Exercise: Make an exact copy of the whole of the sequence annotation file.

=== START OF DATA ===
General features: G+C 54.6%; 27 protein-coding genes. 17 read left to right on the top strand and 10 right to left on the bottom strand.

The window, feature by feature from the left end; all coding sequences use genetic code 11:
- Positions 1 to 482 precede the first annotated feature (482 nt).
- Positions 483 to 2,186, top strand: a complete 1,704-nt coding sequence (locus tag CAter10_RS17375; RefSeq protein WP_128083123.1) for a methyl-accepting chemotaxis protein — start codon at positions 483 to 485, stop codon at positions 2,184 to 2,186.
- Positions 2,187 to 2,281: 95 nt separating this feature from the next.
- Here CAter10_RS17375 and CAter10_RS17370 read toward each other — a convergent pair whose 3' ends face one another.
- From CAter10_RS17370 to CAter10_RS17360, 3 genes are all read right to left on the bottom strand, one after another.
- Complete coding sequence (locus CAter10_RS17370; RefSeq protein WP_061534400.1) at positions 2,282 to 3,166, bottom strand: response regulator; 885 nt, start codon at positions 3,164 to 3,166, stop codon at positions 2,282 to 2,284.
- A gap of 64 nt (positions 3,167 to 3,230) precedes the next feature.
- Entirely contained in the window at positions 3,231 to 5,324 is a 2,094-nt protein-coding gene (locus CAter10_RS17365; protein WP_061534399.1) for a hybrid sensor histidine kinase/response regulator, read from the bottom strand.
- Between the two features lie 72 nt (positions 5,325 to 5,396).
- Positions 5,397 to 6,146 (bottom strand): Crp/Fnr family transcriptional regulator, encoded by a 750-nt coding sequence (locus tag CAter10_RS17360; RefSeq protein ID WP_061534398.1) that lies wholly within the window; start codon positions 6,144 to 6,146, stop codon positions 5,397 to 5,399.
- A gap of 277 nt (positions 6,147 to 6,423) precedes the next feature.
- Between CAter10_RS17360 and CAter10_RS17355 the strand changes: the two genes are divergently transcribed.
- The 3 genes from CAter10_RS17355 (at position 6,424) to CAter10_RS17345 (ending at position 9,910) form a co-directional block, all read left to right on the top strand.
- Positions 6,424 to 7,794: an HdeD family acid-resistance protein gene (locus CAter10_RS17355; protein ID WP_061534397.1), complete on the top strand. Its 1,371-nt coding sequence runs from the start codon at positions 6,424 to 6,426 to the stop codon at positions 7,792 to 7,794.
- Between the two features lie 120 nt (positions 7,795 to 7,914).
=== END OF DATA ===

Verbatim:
General features: G+C 54.6%; 27 protein-coding genes. 17 read left to right on the top strand and 10 right to left on the bottom strand.

The window, feature by feature from the left end; all coding sequences use genetic code 11:
- Positions 1 to 482 precede the first annotated feature (482 nt).
- Positions 483 to 2,186, top strand: a complete 1,704-nt coding sequence (locus tag CAter10_RS17375; RefSeq protein WP_128083123.1) for a methyl-accepting chemotaxis protein — start codon at positions 483 to 485, stop codon at positions 2,184 to 2,186.
- Positions 2,187 to 2,281: 95 nt separating this feature from the next.
- Here CAter10_RS17375 and CAter10_RS17370 read toward each other — a convergent pair whose 3' ends face one another.
- From CAter10_RS17370 to CAter10_RS17360, 3 genes are all read right to left on the bottom strand, one after another.
- Complete coding sequence (locus CAter10_RS17370; RefSeq protein WP_061534400.1) at positions 2,282 to 3,166, bottom strand: response regulator; 885 nt, start codon at positions 3,164 to 3,166, stop codon at positions 2,282 to 2,284.
- A gap of 64 nt (positions 3,167 to 3,230) precedes the next feature.
- Entirely contained in the window at positions 3,231 to 5,324 is a 2,094-nt protein-coding gene (locus CAter10_RS17365; protein WP_061534399.1) for a hybrid sensor histidine kinase/response regulator, read from the bottom strand.
- Between the two features lie 72 nt (positions 5,325 to 5,396).
- Positions 5,397 to 6,146 (bottom strand): Crp/Fnr family transcriptional regulator, encoded by a 750-nt coding sequence (locus tag CAter10_RS17360; RefSeq protein ID WP_061534398.1) that lies wholly within the window; start codon positions 6,144 to 6,146, stop codon positions 5,397 to 5,399.
- A gap of 277 nt (positions 6,147 to 6,423) precedes the next feature.
- Between CAter10_RS17360 and CAter10_RS17355 the strand changes: the two genes are divergently transcribed.
- The 3 genes from CAter10_RS17355 (at position 6,424) to CAter10_RS17345 (ending at position 9,910) form a co-directional block, all read left to right on the top strand.
- Positions 6,424 to 7,794: an HdeD family acid-resistance protein gene (locus CAter10_RS17355; protein ID WP_061534397.1), complete on the top strand. Its 1,371-nt coding sequence runs from the start codon at positions 6,424 to 6,426 to the stop codon at positions 7,792 to 7,794.
- Between the two features lie 120 nt (positions 7,795 to 7,914).